April 19, 1992 |
The U.S. government has agreed to reconsider tens of thousands of cases in which benefits were denied to people who said they could not work because of mental or physical ailments, a published report said. The agreement is part of a proposed settlement of a lawsuit filed on behalf of more than 200,000 New York state residents, the New York Times reported in today's editions.
February 15, 1990 |
The Justice Department, contending that the mob has dominated the New York and New Jersey waterfront for almost a century, on Wednesday filed a massive civil racketeering lawsuit against top officers of the International Longshoremen's Assn., several dockworker employers and dozens of reputed Mafia figures. The civil action seeks to put the entire waterfront under court supervision.
October 1, 1994 |
Striking baseball players will not be able to collect unemployment benefits in New York, state Labor Commissioner John Hudacs ruled Friday. The action by Hudacs came after a state senator expressed outrage that New York was the only state where striking players could collect benefits. State Sen. Joseph Holland had promised to submit legislation that would keep major leaguers from collecting unemployment checks.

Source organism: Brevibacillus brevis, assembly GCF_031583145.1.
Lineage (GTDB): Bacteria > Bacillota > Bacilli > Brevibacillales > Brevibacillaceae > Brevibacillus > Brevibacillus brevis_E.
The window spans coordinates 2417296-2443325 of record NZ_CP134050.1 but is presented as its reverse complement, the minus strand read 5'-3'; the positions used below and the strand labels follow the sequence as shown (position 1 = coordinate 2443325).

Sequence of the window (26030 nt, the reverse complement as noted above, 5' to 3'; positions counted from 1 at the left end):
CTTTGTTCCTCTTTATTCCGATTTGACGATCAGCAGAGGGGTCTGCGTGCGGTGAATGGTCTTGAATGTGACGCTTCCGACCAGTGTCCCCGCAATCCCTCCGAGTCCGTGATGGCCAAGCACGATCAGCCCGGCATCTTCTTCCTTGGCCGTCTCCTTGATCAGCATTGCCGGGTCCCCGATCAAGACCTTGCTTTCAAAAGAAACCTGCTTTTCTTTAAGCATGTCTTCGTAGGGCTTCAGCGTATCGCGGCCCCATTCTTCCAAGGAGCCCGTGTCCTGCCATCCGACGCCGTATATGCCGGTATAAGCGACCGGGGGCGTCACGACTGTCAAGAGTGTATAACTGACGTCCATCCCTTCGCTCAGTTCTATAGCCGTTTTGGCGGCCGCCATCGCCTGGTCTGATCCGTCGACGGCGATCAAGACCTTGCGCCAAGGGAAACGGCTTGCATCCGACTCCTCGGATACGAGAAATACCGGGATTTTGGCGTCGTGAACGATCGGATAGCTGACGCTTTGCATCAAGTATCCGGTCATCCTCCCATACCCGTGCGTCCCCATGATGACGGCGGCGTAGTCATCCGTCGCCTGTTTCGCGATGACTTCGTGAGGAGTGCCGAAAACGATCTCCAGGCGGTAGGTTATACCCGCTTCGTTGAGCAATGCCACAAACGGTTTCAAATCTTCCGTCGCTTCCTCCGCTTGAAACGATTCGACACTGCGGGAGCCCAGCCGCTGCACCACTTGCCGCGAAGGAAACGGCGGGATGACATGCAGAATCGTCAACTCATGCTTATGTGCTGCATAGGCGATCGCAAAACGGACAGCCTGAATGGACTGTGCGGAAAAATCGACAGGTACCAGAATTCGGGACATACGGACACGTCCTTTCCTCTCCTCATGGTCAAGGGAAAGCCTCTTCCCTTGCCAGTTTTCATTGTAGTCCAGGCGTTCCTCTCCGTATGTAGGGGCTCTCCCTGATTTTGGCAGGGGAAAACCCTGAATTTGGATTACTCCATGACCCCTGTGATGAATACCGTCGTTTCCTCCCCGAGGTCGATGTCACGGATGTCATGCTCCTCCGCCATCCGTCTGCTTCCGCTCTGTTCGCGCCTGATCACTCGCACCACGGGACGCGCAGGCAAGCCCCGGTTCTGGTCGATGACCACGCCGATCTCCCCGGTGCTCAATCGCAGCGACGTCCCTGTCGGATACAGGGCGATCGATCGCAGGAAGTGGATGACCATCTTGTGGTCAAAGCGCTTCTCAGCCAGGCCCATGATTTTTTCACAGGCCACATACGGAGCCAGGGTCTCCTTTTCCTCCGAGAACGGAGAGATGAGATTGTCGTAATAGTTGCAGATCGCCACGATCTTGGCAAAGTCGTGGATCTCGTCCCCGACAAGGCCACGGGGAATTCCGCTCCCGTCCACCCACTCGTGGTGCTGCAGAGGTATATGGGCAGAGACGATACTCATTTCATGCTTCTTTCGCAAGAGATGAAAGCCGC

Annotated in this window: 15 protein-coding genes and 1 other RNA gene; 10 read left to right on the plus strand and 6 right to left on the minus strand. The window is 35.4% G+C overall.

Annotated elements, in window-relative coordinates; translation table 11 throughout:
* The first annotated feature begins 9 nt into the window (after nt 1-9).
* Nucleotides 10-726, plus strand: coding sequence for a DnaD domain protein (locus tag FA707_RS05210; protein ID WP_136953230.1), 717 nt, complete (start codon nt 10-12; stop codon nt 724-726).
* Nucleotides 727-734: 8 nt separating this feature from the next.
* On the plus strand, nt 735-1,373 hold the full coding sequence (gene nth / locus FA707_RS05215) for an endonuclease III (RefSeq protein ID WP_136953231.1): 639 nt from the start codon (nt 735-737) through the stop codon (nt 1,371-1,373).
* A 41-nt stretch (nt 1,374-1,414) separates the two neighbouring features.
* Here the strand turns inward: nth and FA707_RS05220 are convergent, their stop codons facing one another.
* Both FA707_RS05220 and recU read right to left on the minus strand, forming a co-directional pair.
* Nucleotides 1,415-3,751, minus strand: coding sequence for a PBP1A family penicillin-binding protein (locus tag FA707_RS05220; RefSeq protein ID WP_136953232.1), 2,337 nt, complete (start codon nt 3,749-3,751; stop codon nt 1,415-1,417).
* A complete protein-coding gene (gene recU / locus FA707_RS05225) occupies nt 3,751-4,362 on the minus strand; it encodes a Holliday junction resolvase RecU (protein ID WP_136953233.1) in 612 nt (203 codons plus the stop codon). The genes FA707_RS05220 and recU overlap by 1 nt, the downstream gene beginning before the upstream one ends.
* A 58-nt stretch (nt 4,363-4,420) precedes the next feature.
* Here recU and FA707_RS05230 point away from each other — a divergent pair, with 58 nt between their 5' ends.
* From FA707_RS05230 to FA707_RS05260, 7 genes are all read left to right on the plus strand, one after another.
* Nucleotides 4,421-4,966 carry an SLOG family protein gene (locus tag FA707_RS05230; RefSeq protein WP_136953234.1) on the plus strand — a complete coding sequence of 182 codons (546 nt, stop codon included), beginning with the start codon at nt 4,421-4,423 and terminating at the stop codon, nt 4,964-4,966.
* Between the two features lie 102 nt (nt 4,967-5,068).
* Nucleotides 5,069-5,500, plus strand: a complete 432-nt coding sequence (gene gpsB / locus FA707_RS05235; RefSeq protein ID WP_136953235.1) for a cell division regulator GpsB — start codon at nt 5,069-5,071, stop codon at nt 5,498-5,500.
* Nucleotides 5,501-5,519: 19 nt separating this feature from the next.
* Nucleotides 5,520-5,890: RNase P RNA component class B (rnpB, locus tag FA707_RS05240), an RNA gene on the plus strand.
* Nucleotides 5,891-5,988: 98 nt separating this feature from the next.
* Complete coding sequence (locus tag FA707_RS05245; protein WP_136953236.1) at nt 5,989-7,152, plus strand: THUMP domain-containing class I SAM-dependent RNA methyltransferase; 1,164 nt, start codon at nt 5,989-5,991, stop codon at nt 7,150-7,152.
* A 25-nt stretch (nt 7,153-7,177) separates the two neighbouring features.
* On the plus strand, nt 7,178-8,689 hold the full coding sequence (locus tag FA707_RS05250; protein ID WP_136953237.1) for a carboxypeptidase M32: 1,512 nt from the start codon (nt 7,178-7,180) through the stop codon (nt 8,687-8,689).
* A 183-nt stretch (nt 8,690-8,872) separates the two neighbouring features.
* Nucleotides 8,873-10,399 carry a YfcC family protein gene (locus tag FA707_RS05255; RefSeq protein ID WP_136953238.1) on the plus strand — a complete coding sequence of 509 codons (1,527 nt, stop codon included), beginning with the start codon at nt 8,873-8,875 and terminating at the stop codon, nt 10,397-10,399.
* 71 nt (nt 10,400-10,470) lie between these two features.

November 18, 1989 |
The full weight of a New York welcome descended Friday upon a travel-weary Lech Walesa. Labor leaders and politicians at a Manhattan breakfast bestowed upon him caps, pins, cliches--(". . . You scrapped the Iron Curtain and forged it into a train of freedom," one steelworker told him)--and even a set of electrician's tools in tribute to his workingman's roots.
CALIFORNIA | LOCAL
December 13, 2004 |
The company that runs the county's traffic school is under scrutiny from the newest county supervisor because one of its top officials was recently convicted of bribing a New York state labor commissioner. Because of that conviction, Orange County should take a hard look before renewing the National Traffic Safety Institute's contract, said newly elected Supervisor Lou Correa.
June 26, 1992 |
The newspaper wars in New York City took a strange turn Thursday when a captain in the Bonanno organized crime family and a dozen of his associates were indicted on charges of operating a criminal enterprise at the New York Post and helping the tabloid's top management intentionally defraud advertisers by falsely inflating circulation figures. The New York Post Corp. pleaded guilty to the felony of scheming to defraud in the first degree and was fined $10,000. Richard T.